Left: Edouard Manet (1832–83), Portrait of Emile Zola, 1868, Musée d’Orsay; right: Claude Monet, Madame Monet in Japanese Costume (La Japonaise), 1876, Museum of Fine Arts, Boston.

  • [2015.07.13]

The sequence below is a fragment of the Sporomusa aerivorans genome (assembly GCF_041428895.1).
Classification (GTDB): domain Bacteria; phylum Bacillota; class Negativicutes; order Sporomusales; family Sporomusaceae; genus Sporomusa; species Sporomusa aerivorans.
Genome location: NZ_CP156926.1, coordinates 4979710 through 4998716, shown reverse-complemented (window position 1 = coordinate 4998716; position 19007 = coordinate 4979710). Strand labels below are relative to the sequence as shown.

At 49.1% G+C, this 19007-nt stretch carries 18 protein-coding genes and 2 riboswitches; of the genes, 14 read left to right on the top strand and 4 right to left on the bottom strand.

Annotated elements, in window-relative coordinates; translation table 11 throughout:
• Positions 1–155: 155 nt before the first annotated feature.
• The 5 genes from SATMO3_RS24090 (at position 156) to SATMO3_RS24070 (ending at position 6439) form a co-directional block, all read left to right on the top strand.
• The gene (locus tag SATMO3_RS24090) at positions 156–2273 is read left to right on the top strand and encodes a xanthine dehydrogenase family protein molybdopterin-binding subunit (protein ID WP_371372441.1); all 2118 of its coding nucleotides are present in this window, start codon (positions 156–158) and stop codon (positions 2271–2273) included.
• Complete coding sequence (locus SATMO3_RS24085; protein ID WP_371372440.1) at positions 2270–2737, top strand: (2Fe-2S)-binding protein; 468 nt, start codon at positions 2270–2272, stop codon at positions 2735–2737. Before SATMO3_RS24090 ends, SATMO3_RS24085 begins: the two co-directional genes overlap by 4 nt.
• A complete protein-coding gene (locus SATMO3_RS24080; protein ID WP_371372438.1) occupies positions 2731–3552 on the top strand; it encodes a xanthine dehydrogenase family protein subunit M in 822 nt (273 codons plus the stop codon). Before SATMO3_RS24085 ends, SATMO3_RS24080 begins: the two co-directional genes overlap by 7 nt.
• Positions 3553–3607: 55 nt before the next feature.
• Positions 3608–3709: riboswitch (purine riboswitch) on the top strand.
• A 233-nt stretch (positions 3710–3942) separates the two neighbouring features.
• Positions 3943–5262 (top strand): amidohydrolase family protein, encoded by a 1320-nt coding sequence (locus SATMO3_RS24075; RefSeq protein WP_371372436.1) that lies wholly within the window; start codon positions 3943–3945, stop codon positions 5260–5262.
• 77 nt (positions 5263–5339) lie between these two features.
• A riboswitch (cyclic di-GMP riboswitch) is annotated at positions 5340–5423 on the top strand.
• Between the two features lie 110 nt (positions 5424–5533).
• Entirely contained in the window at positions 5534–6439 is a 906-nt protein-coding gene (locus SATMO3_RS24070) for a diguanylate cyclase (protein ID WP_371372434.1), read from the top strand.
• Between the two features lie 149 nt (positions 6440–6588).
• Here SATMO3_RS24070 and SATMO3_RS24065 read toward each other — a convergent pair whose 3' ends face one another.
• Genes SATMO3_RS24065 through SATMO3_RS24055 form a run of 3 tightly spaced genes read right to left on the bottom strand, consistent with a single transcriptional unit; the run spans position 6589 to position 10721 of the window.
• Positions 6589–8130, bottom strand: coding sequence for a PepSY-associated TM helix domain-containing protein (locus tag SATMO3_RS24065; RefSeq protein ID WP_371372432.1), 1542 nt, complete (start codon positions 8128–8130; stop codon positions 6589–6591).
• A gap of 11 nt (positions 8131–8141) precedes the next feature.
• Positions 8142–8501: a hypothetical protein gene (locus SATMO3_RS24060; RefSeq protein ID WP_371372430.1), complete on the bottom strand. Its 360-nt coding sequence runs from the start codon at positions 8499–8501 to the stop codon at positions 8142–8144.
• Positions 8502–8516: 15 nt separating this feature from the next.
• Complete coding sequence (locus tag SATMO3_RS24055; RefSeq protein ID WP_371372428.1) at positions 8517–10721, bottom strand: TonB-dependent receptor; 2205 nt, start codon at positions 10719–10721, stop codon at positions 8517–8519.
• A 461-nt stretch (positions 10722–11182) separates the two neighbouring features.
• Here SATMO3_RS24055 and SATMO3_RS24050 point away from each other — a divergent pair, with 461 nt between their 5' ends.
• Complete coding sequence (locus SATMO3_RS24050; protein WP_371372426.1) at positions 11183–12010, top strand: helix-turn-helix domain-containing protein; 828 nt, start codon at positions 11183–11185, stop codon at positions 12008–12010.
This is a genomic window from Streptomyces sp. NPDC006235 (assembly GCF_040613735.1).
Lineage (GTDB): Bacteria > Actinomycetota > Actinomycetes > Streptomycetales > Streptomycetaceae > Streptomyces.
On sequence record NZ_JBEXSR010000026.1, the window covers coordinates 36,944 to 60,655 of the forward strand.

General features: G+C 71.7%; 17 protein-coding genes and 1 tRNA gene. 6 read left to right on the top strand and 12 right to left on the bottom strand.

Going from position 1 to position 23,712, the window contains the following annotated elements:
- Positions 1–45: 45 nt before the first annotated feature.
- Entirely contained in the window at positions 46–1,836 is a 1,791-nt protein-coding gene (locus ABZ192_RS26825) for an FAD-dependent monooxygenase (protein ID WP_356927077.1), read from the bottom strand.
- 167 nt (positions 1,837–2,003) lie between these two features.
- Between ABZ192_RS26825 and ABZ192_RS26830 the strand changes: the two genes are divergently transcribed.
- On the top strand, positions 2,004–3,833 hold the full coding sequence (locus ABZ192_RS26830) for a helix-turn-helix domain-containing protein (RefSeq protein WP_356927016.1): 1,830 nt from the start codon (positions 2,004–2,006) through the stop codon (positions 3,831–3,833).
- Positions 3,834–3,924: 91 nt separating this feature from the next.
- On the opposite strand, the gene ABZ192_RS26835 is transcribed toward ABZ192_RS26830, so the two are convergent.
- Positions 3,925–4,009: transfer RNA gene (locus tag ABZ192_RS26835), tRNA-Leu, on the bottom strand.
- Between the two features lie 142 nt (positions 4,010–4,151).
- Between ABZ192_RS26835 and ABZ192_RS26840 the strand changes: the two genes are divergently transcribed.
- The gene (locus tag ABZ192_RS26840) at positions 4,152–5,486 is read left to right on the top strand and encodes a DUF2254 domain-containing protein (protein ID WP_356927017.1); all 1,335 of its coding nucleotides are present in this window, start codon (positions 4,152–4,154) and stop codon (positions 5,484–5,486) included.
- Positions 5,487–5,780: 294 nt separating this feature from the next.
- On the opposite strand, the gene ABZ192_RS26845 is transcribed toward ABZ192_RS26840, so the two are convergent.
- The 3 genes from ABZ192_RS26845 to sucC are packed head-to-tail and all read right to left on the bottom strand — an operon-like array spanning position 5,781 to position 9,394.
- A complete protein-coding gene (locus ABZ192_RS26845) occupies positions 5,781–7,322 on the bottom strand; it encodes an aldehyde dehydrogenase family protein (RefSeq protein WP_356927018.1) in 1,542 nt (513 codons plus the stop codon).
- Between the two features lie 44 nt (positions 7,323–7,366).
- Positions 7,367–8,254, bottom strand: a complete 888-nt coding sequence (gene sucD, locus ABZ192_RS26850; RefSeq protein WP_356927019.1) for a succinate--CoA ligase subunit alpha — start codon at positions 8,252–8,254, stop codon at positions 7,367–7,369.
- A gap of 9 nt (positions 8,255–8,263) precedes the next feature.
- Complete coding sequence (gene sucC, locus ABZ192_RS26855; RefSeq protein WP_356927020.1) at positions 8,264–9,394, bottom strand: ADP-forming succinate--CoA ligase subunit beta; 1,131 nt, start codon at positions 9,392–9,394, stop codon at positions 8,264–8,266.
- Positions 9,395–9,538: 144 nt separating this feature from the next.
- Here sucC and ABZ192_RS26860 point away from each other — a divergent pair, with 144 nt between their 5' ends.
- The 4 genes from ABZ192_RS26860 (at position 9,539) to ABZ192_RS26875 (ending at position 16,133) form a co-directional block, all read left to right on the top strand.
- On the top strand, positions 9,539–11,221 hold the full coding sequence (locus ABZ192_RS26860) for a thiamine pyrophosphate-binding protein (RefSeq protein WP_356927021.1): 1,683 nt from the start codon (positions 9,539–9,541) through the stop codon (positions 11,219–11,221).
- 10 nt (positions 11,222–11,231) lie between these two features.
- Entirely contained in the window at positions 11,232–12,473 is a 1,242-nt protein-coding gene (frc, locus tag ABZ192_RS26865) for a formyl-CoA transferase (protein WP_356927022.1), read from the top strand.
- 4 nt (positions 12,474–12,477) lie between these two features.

Born in Fukuoka Prefecture in 1954. Director of the Institute for International Relations at Tokyo University of Foreign Studies and member of the French-language editorial team. Holds an undergraduate degree from the Department of French Studies at Tokyo University of Foreign Studies, a master’s degree from that university’s Graduate School of Area and Culture Studies, a doctorate from the Faculty of Law at Keio University, and a degree in advanced studies from Pantheon-Sorbonne University. A professor at the Tokyo University of Foreign Studies since 1999, he also worked as the public relations and cultural attaché at the Japanese embassy in France from 2008 to 2010 and has served as the editor-in-chief of the journals Cahiers du Japon and Gaikō (Foreign Relations). His numerous published works include Mitteran jidai no Furansu (France in the Mitterrand Years, 1990), which won the Franco-Japanese House’s Shibusawa Claudel Prize; Furansu gendaishi (Contemporary French History, 1998); Furansu no bunka gaikō senryaku ni manabu (Learning from France’s Strategic Cultural Diplomacy, 2013); and Gendai Furansu—eikō no jidai no shūen, Ôshū e no katsuro (Contemporary France—End of the Era of Glory and Accommodation with Europe, 2015).